Thermal environment assessment and controller performance comparison for a wean-finish barn
The thermal environment (TE) inside swine facilities has a substantial impact on animal growth performance and facility energy usage; therefore, proper control and measurement are required to maintain the optimal TE that maximizes feed efficiency and consumes minimal resources. An inexpensive and novel network of 44 thermal environment sensor arrays (TESAs) capable of capturing the spatial and temporal distribution of the TE were deployed in August 2016 inside a two-room (designated as North; N and South; S), wean-finish barn (~1200 hd and 22 TESAs per room) and placed about 1.8 m above the slatted floor. All TESAs simultaneously measured and averaged 20 samples of dry-bulb temperature, back globe temperature, airspeed, and relative humidity at 1 min intervals. The objectives of this research were to: (1) summarize the TE observations from this monitoring period and (2) develop some preliminary analysis methods to quantitatively compare the TE in each room. Each room of the fully mechanically, power-tunnel ventilated facility featured independent TE control (i.e., fan, heater, inlet, and tunnel curtain operation) by a unique ventilation controller. A set point uniformity coefficient (γSP; binned by ambient temperature; ta) was used to assess ventilation controller performance and a two-sample (from random subsampling of ta bins) t-test was used to test if γSP in each room was statistically different. Results showed a statistically significant difference between N and S room γSP for ta bins8°C (p = 0.26; p = 0.07; p = 0.73; p = 0.31). This is a preliminary and novel approach to assessing ventilation controller performance and future approaches will need incorporate all parameters of the TE.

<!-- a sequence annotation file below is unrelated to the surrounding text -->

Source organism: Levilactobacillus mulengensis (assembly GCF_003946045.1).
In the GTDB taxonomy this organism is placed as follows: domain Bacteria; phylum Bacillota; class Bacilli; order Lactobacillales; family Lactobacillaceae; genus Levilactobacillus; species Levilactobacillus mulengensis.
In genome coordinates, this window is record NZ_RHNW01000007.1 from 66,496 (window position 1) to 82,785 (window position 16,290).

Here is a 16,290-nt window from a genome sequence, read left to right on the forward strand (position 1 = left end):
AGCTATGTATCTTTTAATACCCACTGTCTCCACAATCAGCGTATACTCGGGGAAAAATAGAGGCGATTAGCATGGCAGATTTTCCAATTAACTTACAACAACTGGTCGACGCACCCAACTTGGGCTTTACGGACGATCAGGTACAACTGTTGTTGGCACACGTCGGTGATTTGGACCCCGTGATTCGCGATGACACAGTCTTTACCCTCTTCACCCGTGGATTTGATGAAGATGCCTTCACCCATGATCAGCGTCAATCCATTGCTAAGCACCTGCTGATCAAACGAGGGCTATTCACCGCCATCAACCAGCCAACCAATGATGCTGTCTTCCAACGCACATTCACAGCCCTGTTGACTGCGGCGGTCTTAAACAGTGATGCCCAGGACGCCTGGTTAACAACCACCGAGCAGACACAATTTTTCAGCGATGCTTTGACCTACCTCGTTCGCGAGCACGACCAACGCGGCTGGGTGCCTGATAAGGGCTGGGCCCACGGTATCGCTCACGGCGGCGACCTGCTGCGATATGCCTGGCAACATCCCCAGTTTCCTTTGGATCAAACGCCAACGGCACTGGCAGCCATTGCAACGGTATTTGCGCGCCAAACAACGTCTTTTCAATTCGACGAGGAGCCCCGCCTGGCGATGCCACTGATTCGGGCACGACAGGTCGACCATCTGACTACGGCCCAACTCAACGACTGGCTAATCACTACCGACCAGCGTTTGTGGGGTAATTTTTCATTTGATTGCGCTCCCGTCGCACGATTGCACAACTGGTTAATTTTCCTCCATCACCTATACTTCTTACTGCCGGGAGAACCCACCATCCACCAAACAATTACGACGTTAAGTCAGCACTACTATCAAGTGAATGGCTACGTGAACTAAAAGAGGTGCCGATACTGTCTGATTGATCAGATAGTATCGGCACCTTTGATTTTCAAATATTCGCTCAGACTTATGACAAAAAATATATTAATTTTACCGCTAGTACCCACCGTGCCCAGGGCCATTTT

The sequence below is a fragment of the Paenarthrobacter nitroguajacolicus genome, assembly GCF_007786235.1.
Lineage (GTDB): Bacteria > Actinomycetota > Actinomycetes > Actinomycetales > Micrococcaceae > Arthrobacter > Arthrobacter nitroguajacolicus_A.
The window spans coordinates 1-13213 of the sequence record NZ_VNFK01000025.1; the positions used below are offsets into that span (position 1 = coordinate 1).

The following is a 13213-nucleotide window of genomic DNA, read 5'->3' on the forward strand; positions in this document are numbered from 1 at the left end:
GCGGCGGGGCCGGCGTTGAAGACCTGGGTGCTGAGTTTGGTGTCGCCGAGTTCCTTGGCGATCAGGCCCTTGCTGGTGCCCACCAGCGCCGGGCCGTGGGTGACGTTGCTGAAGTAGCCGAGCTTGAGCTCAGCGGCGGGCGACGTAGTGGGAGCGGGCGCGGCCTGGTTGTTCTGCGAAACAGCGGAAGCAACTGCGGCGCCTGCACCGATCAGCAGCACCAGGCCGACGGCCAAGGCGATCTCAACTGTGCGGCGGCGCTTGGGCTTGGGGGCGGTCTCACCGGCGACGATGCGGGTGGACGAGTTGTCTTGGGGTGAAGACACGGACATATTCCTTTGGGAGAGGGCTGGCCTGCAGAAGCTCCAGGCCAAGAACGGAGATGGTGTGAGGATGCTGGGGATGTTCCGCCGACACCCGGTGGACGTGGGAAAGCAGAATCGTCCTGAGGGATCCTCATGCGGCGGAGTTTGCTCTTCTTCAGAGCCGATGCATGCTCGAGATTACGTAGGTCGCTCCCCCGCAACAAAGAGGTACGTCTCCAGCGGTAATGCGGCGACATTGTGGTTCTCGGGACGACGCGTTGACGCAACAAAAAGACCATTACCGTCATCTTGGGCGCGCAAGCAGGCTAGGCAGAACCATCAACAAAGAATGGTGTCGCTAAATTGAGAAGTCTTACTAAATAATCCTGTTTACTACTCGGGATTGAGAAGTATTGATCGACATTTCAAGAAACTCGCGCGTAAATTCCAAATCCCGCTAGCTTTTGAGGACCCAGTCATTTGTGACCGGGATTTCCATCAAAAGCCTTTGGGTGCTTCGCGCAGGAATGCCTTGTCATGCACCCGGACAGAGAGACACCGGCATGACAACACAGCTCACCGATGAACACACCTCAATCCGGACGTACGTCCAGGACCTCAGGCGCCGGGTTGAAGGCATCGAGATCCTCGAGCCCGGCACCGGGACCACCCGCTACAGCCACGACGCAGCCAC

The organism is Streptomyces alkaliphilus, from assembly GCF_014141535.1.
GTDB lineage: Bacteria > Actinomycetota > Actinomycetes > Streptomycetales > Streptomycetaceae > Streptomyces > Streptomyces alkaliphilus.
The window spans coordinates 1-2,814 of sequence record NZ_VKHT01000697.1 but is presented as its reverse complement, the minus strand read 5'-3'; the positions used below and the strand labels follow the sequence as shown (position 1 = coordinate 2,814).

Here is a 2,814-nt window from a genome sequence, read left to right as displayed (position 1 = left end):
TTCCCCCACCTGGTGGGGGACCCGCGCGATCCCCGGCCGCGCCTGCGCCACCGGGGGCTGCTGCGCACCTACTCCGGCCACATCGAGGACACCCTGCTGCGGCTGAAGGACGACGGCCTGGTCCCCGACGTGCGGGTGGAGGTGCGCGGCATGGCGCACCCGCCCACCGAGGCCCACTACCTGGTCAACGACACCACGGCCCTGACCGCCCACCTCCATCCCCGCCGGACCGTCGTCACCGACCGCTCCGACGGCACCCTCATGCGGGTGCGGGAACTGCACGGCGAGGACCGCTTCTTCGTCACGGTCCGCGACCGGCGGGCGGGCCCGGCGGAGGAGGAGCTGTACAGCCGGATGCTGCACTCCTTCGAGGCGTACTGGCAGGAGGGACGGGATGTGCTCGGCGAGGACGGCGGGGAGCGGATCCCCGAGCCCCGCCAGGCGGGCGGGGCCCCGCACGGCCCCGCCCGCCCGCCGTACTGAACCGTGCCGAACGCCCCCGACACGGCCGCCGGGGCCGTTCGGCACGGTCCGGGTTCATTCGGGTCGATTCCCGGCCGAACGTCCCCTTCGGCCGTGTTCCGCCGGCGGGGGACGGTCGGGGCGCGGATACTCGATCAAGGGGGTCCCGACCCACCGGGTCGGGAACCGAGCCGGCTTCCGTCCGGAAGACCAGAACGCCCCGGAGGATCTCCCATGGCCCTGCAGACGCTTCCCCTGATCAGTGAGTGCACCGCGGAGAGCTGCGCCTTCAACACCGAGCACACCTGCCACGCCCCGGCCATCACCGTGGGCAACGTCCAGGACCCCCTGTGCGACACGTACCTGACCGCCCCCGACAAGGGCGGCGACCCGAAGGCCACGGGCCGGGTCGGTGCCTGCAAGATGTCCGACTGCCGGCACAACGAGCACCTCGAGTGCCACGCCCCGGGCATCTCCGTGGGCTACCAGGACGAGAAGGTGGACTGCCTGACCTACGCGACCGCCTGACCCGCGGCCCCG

This proceeding is published as Ramirez, Brett C., Steven J. Hoff, and Jay D. Harmon. "Thermal environment assessment and controller performance comparison for a wean-finish barn." In 2017 ASABE Annual International Meeting, Paper No. 162454577. American Society of Agricultural and Biological Engineers, 2017. 10.13031/aim.201700378. Posted with permission.